Italy and the Unspeakable Alternative: The Influence of Attitudes and Rhetoric on Immigration Involvement in Organized Crime

Persistent Link:
http://hdl.handle.net/10150/146657
Title:
Italy and the Unspeakable Alternative: The Influence of Attitudes and Rhetoric on Immigration Involvement in Organized Crime
Author:
Schmeltzer, Ashley
Issue Date:
May-2010
Publisher:
The University of Arizona.
Rights:
Copyright © is held by the author. Digital access to this material is made possible by the University Libraries, University of Arizona. Further transmission, reproduction or presentation (such as public display or performance) of protected items is prohibited except with permission of the author.
Abstract:
Immigration and organized crime should not aim to correlate immigration and the act of committing a crime. Stereotyping to this level and not understanding limitations presented to immigrants, as well as the motivation or rationale behind criminal involvement by immigrants, is impractical and misleading. The focus of this paper is to establish the underlying driving forces that inadvertently influence immigrants to look towards organized crime as a means of survival. Immigration patterns and economic opportunities reveal the possibility of organized crime and an underground economy. Using Italy as a case study I seek to establish that the root of the problem of immigration and organized crime exists among the context of a failure to integrate resulting from isolation of ethnic groups. This divide forces immigrants to take advantage of the only alternate possibilities. This has been initiated deep in the infrastructure and rhetoric of politics, economics, and social drivers that have been created by the government and their ideological influence on the law making process and media representation of immigrants that leads to discriminatory sentiments and more segregation. In the end, the Mafia provides the sense of security and stability that immigrants were never allowed to gain from original circumstances.
Type:
text; Electronic Thesis
Degree Name:
B.A.
Degree Level:
bachelors
Degree Program:
Honors College; Interdisciplinary International Studies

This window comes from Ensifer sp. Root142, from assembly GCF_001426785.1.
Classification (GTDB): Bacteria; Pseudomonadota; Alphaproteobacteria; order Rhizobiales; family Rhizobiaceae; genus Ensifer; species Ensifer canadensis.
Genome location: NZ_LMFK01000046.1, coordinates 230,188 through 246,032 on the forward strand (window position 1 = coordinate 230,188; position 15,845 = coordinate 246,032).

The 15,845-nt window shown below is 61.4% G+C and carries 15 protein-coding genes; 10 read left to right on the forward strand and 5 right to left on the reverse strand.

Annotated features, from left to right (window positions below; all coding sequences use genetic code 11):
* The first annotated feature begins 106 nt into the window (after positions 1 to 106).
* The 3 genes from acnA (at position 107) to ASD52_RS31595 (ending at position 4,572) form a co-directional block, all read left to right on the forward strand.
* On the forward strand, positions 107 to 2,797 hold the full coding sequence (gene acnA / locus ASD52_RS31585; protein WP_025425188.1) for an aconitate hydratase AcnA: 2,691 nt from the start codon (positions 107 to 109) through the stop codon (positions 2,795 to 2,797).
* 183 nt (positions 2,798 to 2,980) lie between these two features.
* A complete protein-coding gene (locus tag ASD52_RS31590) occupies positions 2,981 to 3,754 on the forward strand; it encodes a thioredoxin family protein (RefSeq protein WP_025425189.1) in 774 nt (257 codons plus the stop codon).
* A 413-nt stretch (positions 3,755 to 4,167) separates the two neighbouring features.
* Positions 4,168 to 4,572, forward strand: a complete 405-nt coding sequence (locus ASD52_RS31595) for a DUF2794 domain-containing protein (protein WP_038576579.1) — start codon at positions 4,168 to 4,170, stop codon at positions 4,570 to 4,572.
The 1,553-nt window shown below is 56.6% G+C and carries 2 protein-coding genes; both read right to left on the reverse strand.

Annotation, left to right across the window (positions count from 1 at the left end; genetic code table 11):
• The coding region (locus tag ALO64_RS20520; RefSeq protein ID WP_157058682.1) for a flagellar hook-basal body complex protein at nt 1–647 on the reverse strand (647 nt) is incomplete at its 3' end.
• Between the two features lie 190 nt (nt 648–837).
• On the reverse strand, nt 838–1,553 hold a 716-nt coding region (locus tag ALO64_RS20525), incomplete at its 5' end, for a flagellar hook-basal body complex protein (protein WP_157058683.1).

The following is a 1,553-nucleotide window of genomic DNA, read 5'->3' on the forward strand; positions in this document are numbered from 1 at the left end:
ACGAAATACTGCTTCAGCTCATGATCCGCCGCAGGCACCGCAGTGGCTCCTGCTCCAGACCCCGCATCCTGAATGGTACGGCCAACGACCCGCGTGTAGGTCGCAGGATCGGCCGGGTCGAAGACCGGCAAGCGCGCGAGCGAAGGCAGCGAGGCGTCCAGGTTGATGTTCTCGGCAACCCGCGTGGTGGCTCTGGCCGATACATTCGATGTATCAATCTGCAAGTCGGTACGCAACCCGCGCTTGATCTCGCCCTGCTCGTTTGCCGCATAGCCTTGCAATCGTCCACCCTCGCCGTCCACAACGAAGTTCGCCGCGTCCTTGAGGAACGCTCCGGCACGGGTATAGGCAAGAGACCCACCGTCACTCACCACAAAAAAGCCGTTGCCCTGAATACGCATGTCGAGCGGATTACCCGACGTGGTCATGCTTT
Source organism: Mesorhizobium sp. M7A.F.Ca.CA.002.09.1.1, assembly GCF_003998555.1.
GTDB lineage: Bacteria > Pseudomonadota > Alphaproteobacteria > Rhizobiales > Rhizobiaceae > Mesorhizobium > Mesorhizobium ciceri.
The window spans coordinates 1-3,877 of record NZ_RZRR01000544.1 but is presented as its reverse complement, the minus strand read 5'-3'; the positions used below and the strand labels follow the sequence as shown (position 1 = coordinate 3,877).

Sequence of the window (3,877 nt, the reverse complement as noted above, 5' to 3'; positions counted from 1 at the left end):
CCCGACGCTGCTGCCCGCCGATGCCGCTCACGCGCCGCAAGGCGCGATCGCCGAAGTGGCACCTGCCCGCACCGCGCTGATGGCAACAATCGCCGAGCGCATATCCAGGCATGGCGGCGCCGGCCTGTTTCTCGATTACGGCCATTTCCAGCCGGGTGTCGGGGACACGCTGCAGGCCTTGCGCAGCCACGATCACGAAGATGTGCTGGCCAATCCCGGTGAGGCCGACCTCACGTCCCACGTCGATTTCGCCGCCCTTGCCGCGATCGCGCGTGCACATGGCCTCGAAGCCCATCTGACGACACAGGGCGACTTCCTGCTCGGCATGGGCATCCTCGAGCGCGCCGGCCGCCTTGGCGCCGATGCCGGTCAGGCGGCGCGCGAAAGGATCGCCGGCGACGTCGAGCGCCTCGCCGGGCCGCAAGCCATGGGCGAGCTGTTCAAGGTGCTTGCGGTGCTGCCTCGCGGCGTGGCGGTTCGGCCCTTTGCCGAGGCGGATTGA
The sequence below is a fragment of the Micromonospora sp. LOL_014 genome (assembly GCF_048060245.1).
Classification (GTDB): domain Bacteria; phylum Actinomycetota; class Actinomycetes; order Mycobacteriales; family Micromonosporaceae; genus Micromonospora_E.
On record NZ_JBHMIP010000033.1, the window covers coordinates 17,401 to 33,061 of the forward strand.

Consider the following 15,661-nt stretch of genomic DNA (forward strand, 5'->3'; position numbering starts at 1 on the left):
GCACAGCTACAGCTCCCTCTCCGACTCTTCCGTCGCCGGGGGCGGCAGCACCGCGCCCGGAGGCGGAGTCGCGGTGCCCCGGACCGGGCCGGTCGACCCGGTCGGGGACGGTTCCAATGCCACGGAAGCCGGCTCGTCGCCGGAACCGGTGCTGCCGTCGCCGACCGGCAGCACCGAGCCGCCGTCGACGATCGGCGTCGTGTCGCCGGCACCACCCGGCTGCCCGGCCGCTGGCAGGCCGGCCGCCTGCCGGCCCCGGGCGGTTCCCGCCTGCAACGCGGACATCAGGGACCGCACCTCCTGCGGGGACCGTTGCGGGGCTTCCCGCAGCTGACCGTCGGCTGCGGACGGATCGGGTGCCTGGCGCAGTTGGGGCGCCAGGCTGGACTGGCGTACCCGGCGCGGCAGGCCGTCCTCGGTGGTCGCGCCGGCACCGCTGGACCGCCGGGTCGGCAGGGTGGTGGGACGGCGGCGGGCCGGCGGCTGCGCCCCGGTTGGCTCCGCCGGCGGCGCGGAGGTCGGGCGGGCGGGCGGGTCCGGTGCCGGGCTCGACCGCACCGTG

Degree Grantor:
University of Arizona

Full metadata record

DC FieldValue Language
dc.language.isoenen_US
dc.titleItaly and the Unspeakable Alternative: The Influence of Attitudes and Rhetoric on Immigration Involvement in Organized Crimeen_US
dc.creatorSchmeltzer, Ashleyen_US
dc.contributor.authorSchmeltzer, Ashleyen_US
dc.date.issued2010-05-
dc.publisherThe University of Arizona.en_US
dc.rightsCopyright © is held by the author. Digital access to this material is made possible by the University Libraries, University of Arizona. Further transmission, reproduction or presentation (such as public display or performance) of protected items is prohibited except with permission of the author.en_US
dc.description.abstractImmigration and organized crime should not aim to correlate immigration and the act of committing a crime. Stereotyping to this level and not understanding limitations presented to immigrants, as well as the motivation or rationale behind criminal involvement by immigrants, is impractical and misleading. The focus of this paper is to establish the underlying driving forces that inadvertently influence immigrants to look towards organized crime as a means of survival. Immigration patterns and economic opportunities reveal the possibility of organized crime and an underground economy. Using Italy as a case study I seek to establish that the root of the problem of immigration and organized crime exists among the context of a failure to integrate resulting from isolation of ethnic groups. This divide forces immigrants to take advantage of the only alternate possibilities. This has been initiated deep in the infrastructure and rhetoric of politics, economics, and social drivers that have been created by the government and their ideological influence on the law making process and media representation of immigrants that leads to discriminatory sentiments and more segregation. In the end, the Mafia provides the sense of security and stability that immigrants were never allowed to gain from original circumstances.en_US
dc.typetexten_US
dc.typeElectronic Thesisen_US
thesis.degree.nameB.A.en_US
thesis.degree.levelbachelorsen_US
thesis.degree.disciplineHonors Collegeen_US
thesis.degree.disciplineInterdisciplinary International Studiesen_US
thesis.degree.grantorUniversity of Arizonaen_US
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